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The Kid Who Would Be King

Posted on January 24, 2019 at 5:32 pm

B
Lowest Recommended Age: 4th - 6th Grade
MPAA Rating: Rated PG for fantasy action violence, scary images, thematic elements including some bullying, and language
Profanity: Some schoolyard language
Alcohol/ Drugs: None
Violence/ Scariness: Extended fantasy peril and violence with monsters, characters injured and killed, beheading, swords, car crashes, references to mental illness and alcoholism of a parent, disturbing images
Diversity Issues: Diverse characters
Date Released to Theaters: January 25, 2019
Date Released to DVD: April 15, 2019

Copyright 2018 20th Century Fox
Every once in a while, a kid has to pull a sword from the stone and save the world. And what makes this particular kid the right one is thoughtfully presented in “The Kid Who Would be King,” this present-day retelling of the story of Arthur, the once and in this case literally future king. Louis Ashbourne Serkis plays Alex, a 12-year-old who is very close to his single mother (Denise Gough). His best friend is Bedders (Dean Chaumoo), who is regularly bullied by Lance (Tom Taylor) and Kaye (Rhianna Dorris). Alex comes to his defense and gets into a scuffle with the much bigger, tougher, bullies, but refuses to tell the headmistress or his mother who started it.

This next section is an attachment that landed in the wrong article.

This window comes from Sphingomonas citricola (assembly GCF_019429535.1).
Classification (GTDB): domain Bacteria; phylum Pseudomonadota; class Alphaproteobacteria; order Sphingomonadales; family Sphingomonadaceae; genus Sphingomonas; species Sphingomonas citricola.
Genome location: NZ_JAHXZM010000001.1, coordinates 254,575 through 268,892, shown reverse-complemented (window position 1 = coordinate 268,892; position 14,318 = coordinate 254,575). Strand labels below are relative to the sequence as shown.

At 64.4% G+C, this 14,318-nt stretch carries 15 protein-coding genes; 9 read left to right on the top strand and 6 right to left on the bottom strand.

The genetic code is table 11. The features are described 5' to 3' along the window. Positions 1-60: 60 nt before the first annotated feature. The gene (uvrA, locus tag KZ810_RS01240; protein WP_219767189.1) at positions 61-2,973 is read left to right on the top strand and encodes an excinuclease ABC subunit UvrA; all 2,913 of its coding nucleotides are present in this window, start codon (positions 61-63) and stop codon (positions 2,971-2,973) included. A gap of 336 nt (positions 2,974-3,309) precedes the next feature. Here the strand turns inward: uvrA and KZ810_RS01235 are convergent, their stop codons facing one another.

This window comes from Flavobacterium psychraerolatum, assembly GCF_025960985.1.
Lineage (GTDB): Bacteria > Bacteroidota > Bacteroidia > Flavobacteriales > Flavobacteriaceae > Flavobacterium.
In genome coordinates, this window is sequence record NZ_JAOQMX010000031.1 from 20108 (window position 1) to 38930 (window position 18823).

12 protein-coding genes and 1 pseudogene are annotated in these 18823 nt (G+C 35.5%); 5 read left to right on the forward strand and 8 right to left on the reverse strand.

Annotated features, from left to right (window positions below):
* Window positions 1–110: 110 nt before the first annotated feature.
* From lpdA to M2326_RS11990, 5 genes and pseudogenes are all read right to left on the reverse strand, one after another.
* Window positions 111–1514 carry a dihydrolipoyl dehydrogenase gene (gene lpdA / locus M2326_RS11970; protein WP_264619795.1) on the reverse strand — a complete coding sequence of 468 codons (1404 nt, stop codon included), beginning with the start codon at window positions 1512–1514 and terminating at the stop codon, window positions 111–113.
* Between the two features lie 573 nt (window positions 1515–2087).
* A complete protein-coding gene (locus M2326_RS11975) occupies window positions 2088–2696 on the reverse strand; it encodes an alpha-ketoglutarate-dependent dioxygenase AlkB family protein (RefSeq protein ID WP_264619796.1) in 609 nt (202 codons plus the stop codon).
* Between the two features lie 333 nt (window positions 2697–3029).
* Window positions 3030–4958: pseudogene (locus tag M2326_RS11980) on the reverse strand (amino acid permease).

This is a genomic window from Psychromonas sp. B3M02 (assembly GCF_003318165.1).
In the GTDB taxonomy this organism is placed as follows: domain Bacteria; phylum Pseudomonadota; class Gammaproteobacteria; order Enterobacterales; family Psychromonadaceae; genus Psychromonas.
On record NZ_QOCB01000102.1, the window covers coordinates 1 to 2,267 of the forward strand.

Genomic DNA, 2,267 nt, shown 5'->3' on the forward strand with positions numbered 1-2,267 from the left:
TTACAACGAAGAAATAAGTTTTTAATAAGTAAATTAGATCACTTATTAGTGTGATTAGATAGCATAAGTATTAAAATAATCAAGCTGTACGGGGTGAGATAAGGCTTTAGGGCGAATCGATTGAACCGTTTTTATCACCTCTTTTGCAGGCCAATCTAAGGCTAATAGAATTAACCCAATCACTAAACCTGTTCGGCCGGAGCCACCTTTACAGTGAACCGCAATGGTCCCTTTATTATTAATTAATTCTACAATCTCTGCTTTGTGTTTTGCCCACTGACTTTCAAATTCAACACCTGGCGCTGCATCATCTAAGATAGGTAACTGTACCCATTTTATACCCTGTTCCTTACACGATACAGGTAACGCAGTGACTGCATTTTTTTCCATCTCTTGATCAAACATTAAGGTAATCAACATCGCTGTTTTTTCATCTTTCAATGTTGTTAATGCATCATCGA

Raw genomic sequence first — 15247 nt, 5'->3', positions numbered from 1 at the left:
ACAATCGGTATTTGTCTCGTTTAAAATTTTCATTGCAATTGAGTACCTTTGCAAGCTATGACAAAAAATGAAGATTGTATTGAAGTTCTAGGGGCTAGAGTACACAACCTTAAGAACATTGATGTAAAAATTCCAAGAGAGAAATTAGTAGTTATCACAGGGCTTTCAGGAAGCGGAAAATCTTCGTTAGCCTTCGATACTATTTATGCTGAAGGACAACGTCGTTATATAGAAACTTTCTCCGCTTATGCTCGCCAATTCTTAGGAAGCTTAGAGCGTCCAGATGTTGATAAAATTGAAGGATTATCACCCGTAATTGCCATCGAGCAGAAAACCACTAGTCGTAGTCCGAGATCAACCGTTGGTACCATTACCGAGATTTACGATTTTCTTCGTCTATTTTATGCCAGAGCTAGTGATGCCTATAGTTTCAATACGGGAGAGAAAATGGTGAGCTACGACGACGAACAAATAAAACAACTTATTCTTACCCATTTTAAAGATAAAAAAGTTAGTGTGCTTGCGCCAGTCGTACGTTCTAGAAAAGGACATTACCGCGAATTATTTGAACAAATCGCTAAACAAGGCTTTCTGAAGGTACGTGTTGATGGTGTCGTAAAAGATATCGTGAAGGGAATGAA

On the run from Lance and Kaye himself, Alex hides out in a construction site, where he sees a sword stuck in a stone and pulls it out. At home, he finds a book his father had given him about the story of King Arthur, inscribed to him: To Alex, the Once and Future King. At school, a gawky new student named “Merton” is so strange he seems like good news to Bedders, who tells Alex he will deflect attention from them as the formerly most tempting targets at the school. But “Merton” is in fact Merlin (Angus Imbrie), who is actually very old but looks like a teenager because he is living backwards, except when he flickers back into his actual age and looks like Patrick Stewart.

Merlin tells Alex that the sword is King Arthur’s Excalibur, to be used to defeat Morgana (Rebecca Ferguson), who has been waiting for the world to achieve a level of turmoil that would make it possible for her to return. If you’ve read the news lately, you will not be surprised to learn that the necessary level of turmoil has been achieved and surpassed.